Zane Libert


‘Sharp observer’

Re “Death on the streets” (Newslines, by Meredith J. Cooper, Feb. 1):

Thomas Avakian was tenacious, generous and not one to brook an injustice, large or small. He was an erudite consumer of news and opinion. Also, being a sharp observer, Tom was a trove of information concerning life on the streets.

Regrettably, I lost contact when Tom relocated to the West Sacramento Avenue area, a few months ago. I’d like to know why he left 16th and Park, where he lived for years. In that location, Tom experienced the usual mix of tolerance and intolerance, though, ironically, the worst intolerance was experienced from representatives of the Jesus Center—a place he avoided. (In particular, Tom was routinely rousted during the center’s armed guard “experiment.”)

It’s not exactly true that Tom would not accept help. He gratefully accepted anything that helped him survive. And, I have little doubt Tom would have accepted public housing and assistance—assuming he was afforded respect and allowed autonomy. Since no such housing exists, we’ll never know.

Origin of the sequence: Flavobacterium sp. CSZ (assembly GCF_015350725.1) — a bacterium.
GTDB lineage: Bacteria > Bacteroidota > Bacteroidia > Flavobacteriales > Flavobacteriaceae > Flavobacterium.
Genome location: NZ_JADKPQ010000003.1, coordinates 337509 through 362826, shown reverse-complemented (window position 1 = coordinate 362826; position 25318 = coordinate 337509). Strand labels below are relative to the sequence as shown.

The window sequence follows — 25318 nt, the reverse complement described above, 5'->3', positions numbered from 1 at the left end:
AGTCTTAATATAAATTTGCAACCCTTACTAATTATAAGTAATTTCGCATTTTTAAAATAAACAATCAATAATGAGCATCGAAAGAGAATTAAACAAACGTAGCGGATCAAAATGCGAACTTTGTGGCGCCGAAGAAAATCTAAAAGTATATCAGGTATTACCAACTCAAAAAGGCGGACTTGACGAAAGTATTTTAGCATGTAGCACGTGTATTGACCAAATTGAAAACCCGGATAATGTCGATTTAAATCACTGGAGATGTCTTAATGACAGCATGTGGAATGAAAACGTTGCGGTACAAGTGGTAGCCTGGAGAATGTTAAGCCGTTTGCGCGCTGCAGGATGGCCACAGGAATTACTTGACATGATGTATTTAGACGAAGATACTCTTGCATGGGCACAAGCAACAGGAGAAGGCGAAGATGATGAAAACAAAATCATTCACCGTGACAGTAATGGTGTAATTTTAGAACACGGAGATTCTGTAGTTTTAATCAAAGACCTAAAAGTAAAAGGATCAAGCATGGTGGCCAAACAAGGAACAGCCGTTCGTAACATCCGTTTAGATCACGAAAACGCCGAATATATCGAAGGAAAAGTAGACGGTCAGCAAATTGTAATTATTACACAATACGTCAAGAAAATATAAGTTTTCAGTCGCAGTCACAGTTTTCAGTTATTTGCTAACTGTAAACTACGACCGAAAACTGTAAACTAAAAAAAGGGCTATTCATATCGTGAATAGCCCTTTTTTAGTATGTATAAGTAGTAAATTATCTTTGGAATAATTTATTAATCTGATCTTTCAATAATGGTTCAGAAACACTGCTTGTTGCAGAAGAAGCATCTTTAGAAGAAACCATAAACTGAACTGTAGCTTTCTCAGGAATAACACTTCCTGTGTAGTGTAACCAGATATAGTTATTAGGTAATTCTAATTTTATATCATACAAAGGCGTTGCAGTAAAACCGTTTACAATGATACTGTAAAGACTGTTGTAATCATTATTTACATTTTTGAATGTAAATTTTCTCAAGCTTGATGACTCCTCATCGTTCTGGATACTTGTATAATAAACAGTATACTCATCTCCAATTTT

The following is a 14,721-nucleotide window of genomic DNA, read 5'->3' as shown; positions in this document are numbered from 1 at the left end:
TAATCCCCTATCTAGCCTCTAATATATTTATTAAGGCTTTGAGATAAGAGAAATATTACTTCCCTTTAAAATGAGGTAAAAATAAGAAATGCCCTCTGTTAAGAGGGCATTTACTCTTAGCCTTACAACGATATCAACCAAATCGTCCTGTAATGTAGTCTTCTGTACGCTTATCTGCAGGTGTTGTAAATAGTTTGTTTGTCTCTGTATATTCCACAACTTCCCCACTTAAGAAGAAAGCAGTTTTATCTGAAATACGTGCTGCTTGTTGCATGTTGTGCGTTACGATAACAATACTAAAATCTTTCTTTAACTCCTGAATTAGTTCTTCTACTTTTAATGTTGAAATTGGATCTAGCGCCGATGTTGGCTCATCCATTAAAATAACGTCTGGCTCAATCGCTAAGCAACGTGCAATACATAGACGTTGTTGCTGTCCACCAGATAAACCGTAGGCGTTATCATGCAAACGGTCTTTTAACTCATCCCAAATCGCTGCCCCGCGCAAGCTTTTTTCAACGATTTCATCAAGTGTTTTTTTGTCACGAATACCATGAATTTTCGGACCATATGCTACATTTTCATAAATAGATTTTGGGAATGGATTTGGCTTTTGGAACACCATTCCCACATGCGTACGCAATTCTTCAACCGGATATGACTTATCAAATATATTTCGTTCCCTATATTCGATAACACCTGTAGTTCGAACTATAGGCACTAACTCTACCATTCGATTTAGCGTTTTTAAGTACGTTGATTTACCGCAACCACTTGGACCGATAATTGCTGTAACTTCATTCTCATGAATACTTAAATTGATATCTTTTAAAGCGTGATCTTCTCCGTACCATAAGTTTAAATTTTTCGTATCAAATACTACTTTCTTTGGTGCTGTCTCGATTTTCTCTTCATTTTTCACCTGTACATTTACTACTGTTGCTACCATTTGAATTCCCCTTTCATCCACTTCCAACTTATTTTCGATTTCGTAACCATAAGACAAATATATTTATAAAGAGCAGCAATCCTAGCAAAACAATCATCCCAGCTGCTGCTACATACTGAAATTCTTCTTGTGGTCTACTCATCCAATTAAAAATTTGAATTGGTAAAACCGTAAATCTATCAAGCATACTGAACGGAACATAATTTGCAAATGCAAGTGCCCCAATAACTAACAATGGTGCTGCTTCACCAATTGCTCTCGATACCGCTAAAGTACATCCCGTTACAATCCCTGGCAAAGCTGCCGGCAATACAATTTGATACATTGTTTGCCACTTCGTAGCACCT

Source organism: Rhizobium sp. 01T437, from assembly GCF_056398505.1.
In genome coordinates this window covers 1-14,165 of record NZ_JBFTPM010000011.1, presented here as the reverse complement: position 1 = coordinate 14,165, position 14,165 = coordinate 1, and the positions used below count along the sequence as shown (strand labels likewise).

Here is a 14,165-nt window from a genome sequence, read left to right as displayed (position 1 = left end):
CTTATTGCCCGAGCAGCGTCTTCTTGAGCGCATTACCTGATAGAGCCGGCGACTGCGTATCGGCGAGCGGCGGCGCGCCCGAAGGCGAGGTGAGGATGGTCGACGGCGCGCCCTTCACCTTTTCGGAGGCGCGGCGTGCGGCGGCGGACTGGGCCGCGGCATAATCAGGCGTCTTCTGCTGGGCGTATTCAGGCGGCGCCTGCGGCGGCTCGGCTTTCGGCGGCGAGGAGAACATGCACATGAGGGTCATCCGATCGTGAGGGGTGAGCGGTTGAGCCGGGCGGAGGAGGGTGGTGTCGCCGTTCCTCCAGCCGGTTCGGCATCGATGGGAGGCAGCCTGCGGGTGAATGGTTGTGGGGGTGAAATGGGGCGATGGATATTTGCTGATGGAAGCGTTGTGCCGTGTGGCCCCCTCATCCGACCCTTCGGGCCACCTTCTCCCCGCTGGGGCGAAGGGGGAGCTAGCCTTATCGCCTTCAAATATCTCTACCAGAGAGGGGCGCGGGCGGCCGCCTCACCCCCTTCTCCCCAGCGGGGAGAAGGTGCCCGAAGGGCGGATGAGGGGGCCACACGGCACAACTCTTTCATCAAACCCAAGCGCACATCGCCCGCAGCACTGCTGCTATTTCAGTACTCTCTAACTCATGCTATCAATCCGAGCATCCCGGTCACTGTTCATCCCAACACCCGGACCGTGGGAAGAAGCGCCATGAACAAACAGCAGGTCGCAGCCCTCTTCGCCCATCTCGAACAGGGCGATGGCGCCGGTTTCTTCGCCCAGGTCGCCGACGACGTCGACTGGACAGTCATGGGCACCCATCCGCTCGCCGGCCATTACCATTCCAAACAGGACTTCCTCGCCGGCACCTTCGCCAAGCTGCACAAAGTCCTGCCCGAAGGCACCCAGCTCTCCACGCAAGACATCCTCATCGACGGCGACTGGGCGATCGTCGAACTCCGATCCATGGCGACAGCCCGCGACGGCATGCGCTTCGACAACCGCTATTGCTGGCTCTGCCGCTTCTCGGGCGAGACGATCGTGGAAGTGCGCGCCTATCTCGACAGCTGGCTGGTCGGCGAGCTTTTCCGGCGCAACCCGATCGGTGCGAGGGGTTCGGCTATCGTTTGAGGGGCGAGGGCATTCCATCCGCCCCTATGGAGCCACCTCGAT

In any case, men and women continue to die, perhaps as much from the stress of harassment (being profiled, rousted and arrested) and inexcusable deprivation (lack of tarps, blankets, winter clothing and restroom access), as any “drug of choice.”

Patrick Newman


Scrap metal musings

Re “Broken trust” (Second & Flume, by Melissa Daugherty, Feb. 1):

As a two-term Chico planning commissioner, from 2011 through 2016, I voted on Chico Scrap Metal (CSM) three times. After conducting many interviews, much research and listening to speakers, my determination was amortization of CSM was in the best interest of the neighborhood and the city, and that the city should help financially.

In 2004, the City Council adopted the Chapman-Mulberry Neighborhood Plan, including the amortization of several businesses. Later, Habitat for Humanity began building homes in the area.

In the next five years, all businesses except CSM moved. In 2011, the 2030 Chico General Plan was reviewed and sent to the council. I believe the general plan, the neighborhood plan, the sitting council at that time, the Planning Commission and Butte County Board of Supervisors were all in agreement with amortization.